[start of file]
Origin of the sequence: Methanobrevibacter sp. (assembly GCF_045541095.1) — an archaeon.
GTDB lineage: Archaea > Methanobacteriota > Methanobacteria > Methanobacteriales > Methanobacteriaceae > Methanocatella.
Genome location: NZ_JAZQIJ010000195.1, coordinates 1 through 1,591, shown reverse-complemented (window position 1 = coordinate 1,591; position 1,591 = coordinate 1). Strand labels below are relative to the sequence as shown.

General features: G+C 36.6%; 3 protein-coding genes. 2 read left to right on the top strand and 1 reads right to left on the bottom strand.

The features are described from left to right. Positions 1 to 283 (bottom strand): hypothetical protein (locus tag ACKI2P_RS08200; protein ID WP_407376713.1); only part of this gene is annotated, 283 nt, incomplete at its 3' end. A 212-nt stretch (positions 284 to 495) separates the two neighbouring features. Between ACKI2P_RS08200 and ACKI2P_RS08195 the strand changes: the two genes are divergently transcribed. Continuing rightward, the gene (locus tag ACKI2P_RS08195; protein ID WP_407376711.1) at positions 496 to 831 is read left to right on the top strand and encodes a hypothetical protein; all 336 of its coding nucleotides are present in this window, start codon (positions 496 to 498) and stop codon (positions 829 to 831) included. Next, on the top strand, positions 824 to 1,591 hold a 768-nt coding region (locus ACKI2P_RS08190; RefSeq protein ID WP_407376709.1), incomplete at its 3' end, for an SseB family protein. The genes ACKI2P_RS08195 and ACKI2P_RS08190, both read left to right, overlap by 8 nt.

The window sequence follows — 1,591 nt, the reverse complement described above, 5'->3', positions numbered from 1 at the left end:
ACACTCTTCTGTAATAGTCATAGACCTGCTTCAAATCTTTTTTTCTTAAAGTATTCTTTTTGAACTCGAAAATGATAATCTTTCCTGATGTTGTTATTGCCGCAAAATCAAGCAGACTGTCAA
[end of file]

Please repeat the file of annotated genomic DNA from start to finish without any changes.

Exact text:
Origin of the sequence: Methanobrevibacter sp. (assembly GCF_045541095.1) — an archaeon.
GTDB lineage: Archaea > Methanobacteriota > Methanobacteria > Methanobacteriales > Methanobacteriaceae > Methanocatella.
Genome location: NZ_JAZQIJ010000195.1, coordinates 1 through 1,591, shown reverse-complemented (window position 1 = coordinate 1,591; position 1,591 = coordinate 1). Strand labels below are relative to the sequence as shown.

General features: G+C 36.6%; 3 protein-coding genes. 2 read left to right on the top strand and 1 reads right to left on the bottom strand.

The features are described from left to right. Positions 1 to 283 (bottom strand): hypothetical protein (locus tag ACKI2P_RS08200; protein ID WP_407376713.1); only part of this gene is annotated, 283 nt, incomplete at its 3' end. A 212-nt stretch (positions 284 to 495) separates the two neighbouring features. Between ACKI2P_RS08200 and ACKI2P_RS08195 the strand changes: the two genes are divergently transcribed. Continuing rightward, the gene (locus tag ACKI2P_RS08195; protein ID WP_407376711.1) at positions 496 to 831 is read left to right on the top strand and encodes a hypothetical protein; all 336 of its coding nucleotides are present in this window, start codon (positions 496 to 498) and stop codon (positions 829 to 831) included. Next, on the top strand, positions 824 to 1,591 hold a 768-nt coding region (locus ACKI2P_RS08190; RefSeq protein ID WP_407376709.1), incomplete at its 3' end, for an SseB family protein. The genes ACKI2P_RS08195 and ACKI2P_RS08190, both read left to right, overlap by 8 nt.

The window sequence follows — 1,591 nt, the reverse complement described above, 5'->3', positions numbered from 1 at the left end:
ACACTCTTCTGTAATAGTCATAGACCTGCTTCAAATCTTTTTTTCTTAAAGTATTCTTTTTGAACTCGAAAATGATAATCTTTCCTGATGTTGTTATTGCCGCAAAATCAAGCAGACTGTCAA